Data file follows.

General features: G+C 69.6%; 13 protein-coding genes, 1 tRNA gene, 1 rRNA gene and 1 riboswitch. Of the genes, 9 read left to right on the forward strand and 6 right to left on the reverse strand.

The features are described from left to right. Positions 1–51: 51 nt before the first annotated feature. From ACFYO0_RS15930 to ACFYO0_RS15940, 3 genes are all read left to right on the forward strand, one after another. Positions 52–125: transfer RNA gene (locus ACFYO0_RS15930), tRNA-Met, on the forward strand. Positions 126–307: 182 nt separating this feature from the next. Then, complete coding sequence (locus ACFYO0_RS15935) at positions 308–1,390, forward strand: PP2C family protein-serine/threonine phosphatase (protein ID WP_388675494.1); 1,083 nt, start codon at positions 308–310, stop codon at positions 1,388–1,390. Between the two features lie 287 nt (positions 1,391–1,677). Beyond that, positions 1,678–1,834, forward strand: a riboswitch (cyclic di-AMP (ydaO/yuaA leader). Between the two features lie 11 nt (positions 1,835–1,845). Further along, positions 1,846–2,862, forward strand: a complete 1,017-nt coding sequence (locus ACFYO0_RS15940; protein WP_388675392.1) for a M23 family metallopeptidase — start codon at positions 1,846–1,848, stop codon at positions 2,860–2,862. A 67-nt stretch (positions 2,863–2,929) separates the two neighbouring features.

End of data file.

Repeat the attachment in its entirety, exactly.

General features: G+C 69.6%; 13 protein-coding genes, 1 tRNA gene, 1 rRNA gene and 1 riboswitch. Of the genes, 9 read left to right on the forward strand and 6 right to left on the reverse strand.

The features are described from left to right. Positions 1–51: 51 nt before the first annotated feature. From ACFYO0_RS15930 to ACFYO0_RS15940, 3 genes are all read left to right on the forward strand, one after another. Positions 52–125: transfer RNA gene (locus ACFYO0_RS15930), tRNA-Met, on the forward strand. Positions 126–307: 182 nt separating this feature from the next. Then, complete coding sequence (locus ACFYO0_RS15935) at positions 308–1,390, forward strand: PP2C family protein-serine/threonine phosphatase (protein ID WP_388675494.1); 1,083 nt, start codon at positions 308–310, stop codon at positions 1,388–1,390. Between the two features lie 287 nt (positions 1,391–1,677). Beyond that, positions 1,678–1,834, forward strand: a riboswitch (cyclic di-AMP (ydaO/yuaA leader). Between the two features lie 11 nt (positions 1,835–1,845). Further along, positions 1,846–2,862, forward strand: a complete 1,017-nt coding sequence (locus ACFYO0_RS15940; protein WP_388675392.1) for a M23 family metallopeptidase — start codon at positions 1,846–1,848, stop codon at positions 2,860–2,862. A 67-nt stretch (positions 2,863–2,929) separates the two neighbouring features.